Patients are let down by poor device regulation, warn surgeons

BMJ 2012; 345 doi: (Published 25 October 2012) Cite this as: BMJ 2012;345:e7221
  1. Deborah Cohen
  1. 1BMJ

Patients are being “failed” by the poor regulation of hip prostheses and other medical devices, which is potentially allowing dangerous products onto the European market, the Royal College of Surgeons warns today.

In a letter to the Daily Telegraph the college and the British Orthopaedic Association warn that revelations in a joint BMJ and Daily Telegraph investigation about the system are a “stark reminder” of the “urgent need to address the regulatory flaws.”

The investigation today discloses that the regulation of European medical products is also being “sub contracted” to Asian firms.1

One of the firms (ITC), based in Seoul, said that it had a 100% success rate and “there was no case . . . which [is] rejected.”

Executives at the firm, the official Asian representative of a Czech notified body, said that companies should apply for European market access as it was far easier to gain entry than into other countries, such as the United States, South Korea, and Japan.

Asked by undercover journalists why his firm’s services should be used, the company executive rubbed his fingers together and said “money…the profit.”

Another representative of a Slovakian notified body in Hong Kong also said that he had never had an application for a medical device rejected.

The Royal College of Surgeons and the British Orthopaedic Association have said there should be an urgent crackdown on the unacceptable practices.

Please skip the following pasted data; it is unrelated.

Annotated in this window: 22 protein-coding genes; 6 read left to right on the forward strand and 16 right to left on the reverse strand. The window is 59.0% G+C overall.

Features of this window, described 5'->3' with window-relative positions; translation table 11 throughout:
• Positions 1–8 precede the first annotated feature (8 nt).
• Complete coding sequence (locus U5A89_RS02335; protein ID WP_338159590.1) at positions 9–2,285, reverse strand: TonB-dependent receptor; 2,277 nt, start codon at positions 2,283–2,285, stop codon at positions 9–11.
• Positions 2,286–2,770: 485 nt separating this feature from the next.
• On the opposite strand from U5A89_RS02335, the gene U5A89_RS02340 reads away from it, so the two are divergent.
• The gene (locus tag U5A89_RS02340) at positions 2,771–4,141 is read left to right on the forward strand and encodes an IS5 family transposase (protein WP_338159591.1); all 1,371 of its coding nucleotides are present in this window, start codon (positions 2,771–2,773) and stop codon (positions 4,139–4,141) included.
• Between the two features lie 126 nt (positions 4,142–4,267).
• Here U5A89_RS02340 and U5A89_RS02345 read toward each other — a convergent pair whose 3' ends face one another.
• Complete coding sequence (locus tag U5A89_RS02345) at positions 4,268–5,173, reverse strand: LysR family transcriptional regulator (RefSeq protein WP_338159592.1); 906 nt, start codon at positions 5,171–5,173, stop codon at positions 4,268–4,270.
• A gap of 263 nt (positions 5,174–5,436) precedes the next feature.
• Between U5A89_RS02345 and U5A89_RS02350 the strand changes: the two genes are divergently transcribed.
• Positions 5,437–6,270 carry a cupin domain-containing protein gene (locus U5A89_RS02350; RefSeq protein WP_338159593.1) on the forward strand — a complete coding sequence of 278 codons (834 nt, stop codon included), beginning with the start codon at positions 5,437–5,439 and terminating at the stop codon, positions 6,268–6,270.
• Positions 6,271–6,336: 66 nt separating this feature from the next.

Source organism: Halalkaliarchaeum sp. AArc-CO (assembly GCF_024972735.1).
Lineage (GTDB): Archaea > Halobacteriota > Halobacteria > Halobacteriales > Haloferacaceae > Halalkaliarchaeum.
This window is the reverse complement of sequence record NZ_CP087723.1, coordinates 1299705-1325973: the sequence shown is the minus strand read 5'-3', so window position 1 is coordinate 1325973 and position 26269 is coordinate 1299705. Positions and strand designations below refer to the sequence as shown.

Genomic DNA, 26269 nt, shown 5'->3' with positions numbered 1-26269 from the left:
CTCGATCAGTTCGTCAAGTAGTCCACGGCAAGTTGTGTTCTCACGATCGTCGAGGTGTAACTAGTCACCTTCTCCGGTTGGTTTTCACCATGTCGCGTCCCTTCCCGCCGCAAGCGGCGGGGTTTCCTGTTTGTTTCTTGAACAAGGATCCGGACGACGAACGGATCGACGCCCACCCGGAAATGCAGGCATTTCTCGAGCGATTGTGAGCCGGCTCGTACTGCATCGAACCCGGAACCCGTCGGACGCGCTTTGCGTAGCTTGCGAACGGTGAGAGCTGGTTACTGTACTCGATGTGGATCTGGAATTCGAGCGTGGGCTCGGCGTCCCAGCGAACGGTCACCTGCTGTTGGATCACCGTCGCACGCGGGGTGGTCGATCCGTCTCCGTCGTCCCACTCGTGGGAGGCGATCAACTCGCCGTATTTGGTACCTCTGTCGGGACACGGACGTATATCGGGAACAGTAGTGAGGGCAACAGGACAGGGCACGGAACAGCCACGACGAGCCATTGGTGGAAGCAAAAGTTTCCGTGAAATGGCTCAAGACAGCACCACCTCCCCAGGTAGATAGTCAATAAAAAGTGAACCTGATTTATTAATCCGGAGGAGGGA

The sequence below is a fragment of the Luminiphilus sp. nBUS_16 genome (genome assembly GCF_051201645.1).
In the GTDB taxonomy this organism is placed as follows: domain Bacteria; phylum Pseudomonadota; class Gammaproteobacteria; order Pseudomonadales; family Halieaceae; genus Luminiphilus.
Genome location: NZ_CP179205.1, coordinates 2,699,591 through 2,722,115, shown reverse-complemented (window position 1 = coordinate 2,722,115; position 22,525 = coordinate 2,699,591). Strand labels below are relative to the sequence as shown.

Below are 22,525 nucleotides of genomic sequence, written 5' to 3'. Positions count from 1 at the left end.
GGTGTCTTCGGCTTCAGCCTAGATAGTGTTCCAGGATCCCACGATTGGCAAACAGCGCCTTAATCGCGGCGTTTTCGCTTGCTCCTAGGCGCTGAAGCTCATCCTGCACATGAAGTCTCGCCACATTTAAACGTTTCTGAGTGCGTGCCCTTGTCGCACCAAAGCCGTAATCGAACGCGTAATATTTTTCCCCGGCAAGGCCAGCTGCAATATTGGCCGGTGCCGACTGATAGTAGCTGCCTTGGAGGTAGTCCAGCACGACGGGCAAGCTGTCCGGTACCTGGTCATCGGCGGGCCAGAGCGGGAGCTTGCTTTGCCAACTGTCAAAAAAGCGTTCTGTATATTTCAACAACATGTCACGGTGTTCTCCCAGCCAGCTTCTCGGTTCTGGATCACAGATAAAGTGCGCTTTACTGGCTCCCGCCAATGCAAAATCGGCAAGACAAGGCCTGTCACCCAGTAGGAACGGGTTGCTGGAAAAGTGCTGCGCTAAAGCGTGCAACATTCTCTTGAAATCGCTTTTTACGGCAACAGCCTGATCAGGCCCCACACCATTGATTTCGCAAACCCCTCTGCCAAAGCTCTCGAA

“Your investigation into the regulation of medical devices is a stark reminder that the governance of these medical implants continues to fail patients,” they said.

“New surgical devices, and the techniques required to implant them, must be regulated so that they can be safely introduced into our healthcare system and monitored in the long term. . . Jeremy Hunt [the health secretary] is right to highlight the urgent need to address the current regulatory flaws so we can protect patients.”

They said that “as a minimum” a mandatory database showing which surgical implants have been licensed for use—and on what basis—should be introduced. It is currently impossible to discover which regulatory body has certified a medical device for use.

The European Commission also admitted on 24 October that there were “weaknesses” in the regulatory system—but that tightening the rules might take “some time.”

The health secretary said that there was a “worrying and completely unacceptable weakness in the regulatory system” and ordered officials to introduce new safeguards.

The Daily Telegraph and BMJ launched a joint investigation into the pan-European system of licensing artificial hips and other medical devices amid widespread fears that the system was open to abuse.

Earlier this week, it was revealed that a notified body in Slovakia was prepared to approve a dangerous hip prosthesis, which means it could be sold across Europe.1